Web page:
A cupola is a small - or sometimes large - structure on the top of a roof.
Cupolas can be nearly any shape including square, rectangular, or dome shaped. They appear on the tops of a wide variety of structures including houses, churches, garden gazebos, barns, or the caboose of a freight train.
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Cupolas can be purely decorative or highly functional: Uses for large cupolas include a look-out vantage point, belfries, or to house a light; smaller cupolas are often useful as a way to exchange light and air. On barns, cupolas are often topped by weathervanes.
Below: Two large cupolas on top of a church.
Cupolas are beautiful additions to your home or barn. Contrary to what some people might believe they are often purchased and added to a building after it has been completed, as opposed to being "built in" to the building during initial construction.
Below: A cupola on top of a horse barn. This cupola is not only decorative, it acts as a vent to help exchange air.
A Little Cupola History
Cupolas have been seen in architecture in the United States since at least the days following the Revolutionary War (1775–1783). As far as our research could find out, the most common speculation is that the American cupola was influenced the the architecture of the Spanish, who in turn were influenced the by Moors, who were probably influenced by cupolas in the Middle East.
Regardless of who influenced whom, cupolas have been seen in the United States since at least the 1700s. They are very popular for practical purposes (as air vents, look-out posts, and/or a source of light) as well as for ornate and decorative purposes. The dome-shaped cupola on top of the United States Capital building is perhaps the best-known cupola in the US. Many individual state capitols are also topped by cupolas.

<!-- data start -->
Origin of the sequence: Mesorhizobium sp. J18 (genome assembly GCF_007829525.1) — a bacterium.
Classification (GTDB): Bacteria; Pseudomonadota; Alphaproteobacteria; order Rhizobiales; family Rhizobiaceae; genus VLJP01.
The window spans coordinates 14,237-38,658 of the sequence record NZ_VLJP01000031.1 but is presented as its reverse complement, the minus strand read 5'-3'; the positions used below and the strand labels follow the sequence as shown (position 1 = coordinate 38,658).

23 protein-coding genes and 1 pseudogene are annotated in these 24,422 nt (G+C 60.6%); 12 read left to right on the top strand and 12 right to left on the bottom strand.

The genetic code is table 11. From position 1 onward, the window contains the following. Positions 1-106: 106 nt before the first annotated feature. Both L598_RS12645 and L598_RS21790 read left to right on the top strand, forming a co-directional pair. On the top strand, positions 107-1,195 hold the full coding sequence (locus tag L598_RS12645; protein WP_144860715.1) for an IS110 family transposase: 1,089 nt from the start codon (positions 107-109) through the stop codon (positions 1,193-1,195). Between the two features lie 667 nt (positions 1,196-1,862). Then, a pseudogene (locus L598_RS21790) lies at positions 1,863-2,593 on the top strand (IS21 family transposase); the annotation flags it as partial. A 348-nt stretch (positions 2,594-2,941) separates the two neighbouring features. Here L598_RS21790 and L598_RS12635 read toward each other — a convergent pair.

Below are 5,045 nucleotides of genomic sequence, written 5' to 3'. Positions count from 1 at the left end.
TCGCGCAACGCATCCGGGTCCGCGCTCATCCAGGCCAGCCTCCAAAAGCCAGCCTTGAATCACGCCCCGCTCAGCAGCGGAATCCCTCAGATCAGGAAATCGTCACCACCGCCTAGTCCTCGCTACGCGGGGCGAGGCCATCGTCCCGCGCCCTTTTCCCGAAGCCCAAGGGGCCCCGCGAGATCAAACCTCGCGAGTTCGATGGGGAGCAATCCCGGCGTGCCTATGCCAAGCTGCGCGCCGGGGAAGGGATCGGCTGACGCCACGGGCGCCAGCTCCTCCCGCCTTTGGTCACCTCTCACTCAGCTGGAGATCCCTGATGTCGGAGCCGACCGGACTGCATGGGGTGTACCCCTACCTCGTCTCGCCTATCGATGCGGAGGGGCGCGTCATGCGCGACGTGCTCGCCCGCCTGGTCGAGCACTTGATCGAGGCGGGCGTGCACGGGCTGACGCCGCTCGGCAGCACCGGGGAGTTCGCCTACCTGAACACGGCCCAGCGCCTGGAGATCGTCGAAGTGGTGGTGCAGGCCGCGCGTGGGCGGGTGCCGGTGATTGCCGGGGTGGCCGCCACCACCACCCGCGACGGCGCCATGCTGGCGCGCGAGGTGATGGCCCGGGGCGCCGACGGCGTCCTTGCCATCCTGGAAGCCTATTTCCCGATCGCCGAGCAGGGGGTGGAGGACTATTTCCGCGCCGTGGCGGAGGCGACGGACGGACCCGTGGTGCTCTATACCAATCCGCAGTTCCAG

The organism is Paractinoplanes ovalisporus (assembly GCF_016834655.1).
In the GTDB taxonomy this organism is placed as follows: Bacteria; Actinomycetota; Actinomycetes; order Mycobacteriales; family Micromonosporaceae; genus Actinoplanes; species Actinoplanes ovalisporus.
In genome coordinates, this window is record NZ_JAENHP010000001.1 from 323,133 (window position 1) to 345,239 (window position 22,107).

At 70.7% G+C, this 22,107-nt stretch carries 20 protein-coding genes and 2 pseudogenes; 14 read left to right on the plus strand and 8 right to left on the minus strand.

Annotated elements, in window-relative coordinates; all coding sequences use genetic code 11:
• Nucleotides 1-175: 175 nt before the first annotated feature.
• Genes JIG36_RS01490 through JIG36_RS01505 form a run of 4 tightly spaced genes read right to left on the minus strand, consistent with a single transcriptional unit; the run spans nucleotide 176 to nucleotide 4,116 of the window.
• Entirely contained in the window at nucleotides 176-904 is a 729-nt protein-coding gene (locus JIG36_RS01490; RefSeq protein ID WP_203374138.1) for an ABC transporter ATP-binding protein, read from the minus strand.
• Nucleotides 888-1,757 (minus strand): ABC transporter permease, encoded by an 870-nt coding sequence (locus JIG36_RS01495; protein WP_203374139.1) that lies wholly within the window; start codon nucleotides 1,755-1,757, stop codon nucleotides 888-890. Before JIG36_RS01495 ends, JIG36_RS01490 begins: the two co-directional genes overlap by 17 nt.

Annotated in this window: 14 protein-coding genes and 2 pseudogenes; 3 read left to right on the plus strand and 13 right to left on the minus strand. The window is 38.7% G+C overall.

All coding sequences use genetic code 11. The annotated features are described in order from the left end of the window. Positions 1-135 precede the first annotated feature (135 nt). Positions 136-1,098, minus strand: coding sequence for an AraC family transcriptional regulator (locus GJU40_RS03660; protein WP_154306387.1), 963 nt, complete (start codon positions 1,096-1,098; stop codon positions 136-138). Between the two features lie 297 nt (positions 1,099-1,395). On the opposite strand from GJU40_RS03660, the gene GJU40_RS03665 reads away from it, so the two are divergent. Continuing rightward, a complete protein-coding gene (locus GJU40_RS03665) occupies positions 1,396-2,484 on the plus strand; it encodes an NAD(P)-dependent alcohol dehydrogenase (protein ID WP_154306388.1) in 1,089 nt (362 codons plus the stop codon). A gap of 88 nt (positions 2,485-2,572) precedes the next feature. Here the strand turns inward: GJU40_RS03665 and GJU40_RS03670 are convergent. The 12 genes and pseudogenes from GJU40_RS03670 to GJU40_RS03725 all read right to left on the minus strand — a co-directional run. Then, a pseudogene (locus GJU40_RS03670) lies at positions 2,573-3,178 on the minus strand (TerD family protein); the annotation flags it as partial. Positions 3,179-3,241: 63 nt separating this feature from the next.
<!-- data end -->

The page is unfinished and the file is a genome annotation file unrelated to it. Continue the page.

Below: Two cupolas, one with a weathervane, on a barn.
Below: A couple of cupolas on a large, two-story barn.
Public domain image.
Save The Cupola For Later
If you find a cupola you like on Amazon but you're not ready to purchase it right away, you can always add it to your shopping cart so it will be easy to find later.
- In most cases, Amazon will keep track of your cupola, and anything else in your shopping cart, for 90 days.
- Later on, if you decide you don't want the item(s) after all, it's easy to click "delete" and remove them from your cart.
- In the meantime, if you want to check out with other items, click "Save for later" to move the cupola to a separate, but still easy-to-find list beneath your shopping cart.
Important: Putting an item in your Amazon shopping cart or "Save for later" list does NOT reserve it! It just makes it easier to find if it's still in stock when you come back.
Below: Screenshot image showing the "delete" and "Save for later" links when an item is in the Amazon shopping cart.
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